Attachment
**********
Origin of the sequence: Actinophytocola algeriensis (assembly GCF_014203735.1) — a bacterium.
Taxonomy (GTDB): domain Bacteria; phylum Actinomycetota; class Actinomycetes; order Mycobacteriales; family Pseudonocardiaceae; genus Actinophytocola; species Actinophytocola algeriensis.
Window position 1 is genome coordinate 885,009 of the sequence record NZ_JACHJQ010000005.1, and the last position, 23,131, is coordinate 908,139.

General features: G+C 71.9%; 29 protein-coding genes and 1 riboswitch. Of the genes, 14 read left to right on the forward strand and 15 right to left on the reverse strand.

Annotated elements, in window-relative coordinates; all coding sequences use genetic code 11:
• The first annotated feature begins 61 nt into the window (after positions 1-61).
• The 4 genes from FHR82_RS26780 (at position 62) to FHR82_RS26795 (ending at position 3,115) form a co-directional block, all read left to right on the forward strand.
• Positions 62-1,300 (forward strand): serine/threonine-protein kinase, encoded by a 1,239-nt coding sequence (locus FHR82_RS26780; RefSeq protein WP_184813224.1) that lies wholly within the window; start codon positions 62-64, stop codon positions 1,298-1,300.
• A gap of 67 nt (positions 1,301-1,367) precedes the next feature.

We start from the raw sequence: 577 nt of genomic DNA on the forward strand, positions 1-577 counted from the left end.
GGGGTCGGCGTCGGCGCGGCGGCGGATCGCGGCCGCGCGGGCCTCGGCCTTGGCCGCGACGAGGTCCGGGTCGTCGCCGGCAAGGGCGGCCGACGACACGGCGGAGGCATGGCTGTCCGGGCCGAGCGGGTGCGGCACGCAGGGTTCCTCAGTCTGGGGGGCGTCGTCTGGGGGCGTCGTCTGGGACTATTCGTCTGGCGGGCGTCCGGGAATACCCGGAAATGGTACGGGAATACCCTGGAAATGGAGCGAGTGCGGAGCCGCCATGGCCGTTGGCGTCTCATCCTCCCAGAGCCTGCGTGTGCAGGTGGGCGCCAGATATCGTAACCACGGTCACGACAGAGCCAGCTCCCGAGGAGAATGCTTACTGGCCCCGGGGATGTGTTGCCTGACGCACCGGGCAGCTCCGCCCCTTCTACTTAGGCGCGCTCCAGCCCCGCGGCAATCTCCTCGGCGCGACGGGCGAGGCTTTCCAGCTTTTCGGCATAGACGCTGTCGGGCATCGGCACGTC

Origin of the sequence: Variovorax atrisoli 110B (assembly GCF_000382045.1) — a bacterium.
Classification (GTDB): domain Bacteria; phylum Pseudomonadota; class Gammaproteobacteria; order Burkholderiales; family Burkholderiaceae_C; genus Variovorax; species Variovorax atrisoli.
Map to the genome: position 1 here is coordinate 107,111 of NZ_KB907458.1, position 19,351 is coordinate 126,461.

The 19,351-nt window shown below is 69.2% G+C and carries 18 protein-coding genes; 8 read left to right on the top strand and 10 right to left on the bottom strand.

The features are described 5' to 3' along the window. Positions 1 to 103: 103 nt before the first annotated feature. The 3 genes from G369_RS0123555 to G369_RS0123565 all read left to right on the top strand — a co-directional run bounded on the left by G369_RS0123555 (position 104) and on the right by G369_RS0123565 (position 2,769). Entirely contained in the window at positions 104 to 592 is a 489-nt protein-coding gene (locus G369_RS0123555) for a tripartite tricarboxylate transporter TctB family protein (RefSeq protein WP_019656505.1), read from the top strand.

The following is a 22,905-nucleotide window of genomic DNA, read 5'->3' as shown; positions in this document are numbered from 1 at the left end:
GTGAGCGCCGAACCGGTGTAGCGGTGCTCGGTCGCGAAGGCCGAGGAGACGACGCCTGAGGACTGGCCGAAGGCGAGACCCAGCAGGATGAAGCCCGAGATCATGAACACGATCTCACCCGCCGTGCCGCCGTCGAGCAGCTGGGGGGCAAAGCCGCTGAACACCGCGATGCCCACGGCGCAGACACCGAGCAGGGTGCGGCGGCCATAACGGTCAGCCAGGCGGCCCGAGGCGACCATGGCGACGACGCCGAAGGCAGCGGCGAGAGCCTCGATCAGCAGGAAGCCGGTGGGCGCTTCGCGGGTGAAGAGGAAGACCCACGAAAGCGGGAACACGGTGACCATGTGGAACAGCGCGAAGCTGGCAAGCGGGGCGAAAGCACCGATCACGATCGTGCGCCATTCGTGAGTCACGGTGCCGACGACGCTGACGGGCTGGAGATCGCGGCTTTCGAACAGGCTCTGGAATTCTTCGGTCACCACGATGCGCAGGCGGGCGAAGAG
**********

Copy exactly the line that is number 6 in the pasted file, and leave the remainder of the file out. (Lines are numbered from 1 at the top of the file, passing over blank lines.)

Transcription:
• The first annotated feature begins 61 nt into the window (after positions 1-61).